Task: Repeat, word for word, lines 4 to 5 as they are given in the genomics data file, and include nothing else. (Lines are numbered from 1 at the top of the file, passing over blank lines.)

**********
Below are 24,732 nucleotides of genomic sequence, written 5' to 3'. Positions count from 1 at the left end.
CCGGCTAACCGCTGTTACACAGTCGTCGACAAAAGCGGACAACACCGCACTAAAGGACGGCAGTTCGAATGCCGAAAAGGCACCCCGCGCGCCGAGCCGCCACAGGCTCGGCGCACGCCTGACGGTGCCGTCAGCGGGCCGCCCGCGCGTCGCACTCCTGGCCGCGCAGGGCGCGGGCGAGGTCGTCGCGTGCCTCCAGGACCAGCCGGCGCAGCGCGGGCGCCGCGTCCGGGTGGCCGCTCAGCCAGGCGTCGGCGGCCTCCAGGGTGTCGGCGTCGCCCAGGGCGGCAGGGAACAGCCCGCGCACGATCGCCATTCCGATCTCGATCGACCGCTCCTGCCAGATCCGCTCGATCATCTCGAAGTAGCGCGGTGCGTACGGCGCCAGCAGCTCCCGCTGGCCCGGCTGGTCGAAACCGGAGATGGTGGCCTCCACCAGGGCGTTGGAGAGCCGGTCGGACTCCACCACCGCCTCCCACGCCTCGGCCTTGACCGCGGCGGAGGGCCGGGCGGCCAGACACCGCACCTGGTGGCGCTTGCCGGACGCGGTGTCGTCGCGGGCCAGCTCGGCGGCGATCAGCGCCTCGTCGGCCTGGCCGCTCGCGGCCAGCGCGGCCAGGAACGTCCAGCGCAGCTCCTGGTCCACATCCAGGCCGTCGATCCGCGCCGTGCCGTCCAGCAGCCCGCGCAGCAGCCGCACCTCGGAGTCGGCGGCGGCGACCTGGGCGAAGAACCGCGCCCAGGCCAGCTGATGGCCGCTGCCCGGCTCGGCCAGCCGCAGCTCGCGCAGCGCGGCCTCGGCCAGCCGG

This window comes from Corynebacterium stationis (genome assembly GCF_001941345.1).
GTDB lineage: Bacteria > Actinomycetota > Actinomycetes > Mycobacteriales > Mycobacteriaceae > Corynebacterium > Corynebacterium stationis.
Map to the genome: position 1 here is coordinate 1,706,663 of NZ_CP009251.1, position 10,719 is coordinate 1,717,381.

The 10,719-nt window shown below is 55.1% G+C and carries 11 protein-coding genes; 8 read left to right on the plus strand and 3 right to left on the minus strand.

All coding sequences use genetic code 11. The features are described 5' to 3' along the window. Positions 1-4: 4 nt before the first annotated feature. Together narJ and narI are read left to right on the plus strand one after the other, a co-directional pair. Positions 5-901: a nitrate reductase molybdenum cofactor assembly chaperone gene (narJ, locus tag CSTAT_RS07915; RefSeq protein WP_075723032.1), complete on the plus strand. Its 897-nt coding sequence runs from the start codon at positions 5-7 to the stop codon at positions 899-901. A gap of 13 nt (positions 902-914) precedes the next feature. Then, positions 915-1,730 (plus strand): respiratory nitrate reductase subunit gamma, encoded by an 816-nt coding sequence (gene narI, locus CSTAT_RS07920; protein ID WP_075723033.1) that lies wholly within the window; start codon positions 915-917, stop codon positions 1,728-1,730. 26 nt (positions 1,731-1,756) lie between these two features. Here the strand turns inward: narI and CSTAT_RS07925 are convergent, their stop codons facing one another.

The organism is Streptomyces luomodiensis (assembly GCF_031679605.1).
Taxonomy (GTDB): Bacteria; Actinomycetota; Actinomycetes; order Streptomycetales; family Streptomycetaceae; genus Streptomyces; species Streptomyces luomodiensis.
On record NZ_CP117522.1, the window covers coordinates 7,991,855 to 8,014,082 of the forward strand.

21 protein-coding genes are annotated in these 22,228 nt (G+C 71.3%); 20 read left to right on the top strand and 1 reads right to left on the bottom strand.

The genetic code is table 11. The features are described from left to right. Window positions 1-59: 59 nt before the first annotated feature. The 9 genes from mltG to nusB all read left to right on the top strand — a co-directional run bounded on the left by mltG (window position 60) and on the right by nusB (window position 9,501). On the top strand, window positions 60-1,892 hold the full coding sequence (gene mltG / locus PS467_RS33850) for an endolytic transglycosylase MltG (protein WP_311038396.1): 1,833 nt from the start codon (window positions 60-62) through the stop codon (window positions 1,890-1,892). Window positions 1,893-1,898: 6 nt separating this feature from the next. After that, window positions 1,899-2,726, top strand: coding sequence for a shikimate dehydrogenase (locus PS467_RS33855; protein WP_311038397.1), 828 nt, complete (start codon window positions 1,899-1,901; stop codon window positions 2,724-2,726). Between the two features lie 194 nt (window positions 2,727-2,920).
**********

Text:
GTDB lineage: Bacteria > Actinomycetota > Actinomycetes > Mycobacteriales > Mycobacteriaceae > Corynebacterium > Corynebacterium stationis.
Map to the genome: position 1 here is coordinate 1,706,663 of NZ_CP009251.1, position 10,719 is coordinate 1,717,381.